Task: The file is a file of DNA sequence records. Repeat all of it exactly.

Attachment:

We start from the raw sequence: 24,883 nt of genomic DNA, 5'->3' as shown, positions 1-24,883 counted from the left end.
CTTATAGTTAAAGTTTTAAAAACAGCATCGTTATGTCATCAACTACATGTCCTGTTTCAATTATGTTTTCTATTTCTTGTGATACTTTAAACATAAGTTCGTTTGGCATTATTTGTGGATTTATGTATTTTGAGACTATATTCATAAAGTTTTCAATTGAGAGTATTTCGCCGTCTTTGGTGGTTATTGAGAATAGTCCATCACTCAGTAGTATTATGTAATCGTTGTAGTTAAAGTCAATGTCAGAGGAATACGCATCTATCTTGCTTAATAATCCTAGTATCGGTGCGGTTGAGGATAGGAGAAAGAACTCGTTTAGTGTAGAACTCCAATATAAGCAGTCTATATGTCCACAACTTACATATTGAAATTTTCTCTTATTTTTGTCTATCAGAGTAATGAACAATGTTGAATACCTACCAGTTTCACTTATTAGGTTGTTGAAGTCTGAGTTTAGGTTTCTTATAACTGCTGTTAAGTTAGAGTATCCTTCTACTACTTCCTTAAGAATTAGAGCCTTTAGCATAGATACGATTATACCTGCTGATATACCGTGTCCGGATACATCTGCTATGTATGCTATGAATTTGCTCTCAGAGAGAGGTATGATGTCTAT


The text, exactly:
We start from the raw sequence: 24,883 nt of genomic DNA, 5'->3' as shown, positions 1-24,883 counted from the left end.
CTTATAGTTAAAGTTTTAAAAACAGCATCGTTATGTCATCAACTACATGTCCTGTTTCAATTATGTTTTCTATTTCTTGTGATACTTTAAACATAAGTTCGTTTGGCATTATTTGTGGATTTATGTATTTTGAGACTATATTCATAAAGTTTTCAATTGAGAGTATTTCGCCGTCTTTGGTGGTTATTGAGAATAGTCCATCACTCAGTAGTATTATGTAATCGTTGTAGTTAAAGTCAATGTCAGAGGAATACGCATCTATCTTGCTTAATAATCCTAGTATCGGTGCGGTTGAGGATAGGAGAAAGAACTCGTTTAGTGTAGAACTCCAATATAAGCAGTCTATATGTCCACAACTTACATATTGAAATTTTCTCTTATTTTTGTCTATCAGAGTAATGAACAATGTTGAATACCTACCAGTTTCACTTATTAGGTTGTTGAAGTCTGAGTTTAGGTTTCTTATAACTGCTGTTAAGTTAGAGTATCCTTCTACTACTTCCTTAAGAATTAGAGCCTTTAGCATAGATACGATTATACCTGCTGATATACCGTGTCCGGATACATCTGCTATGTATGCTATGAATTTGCTCTCAGAGAGAGGTATGATGTCTAT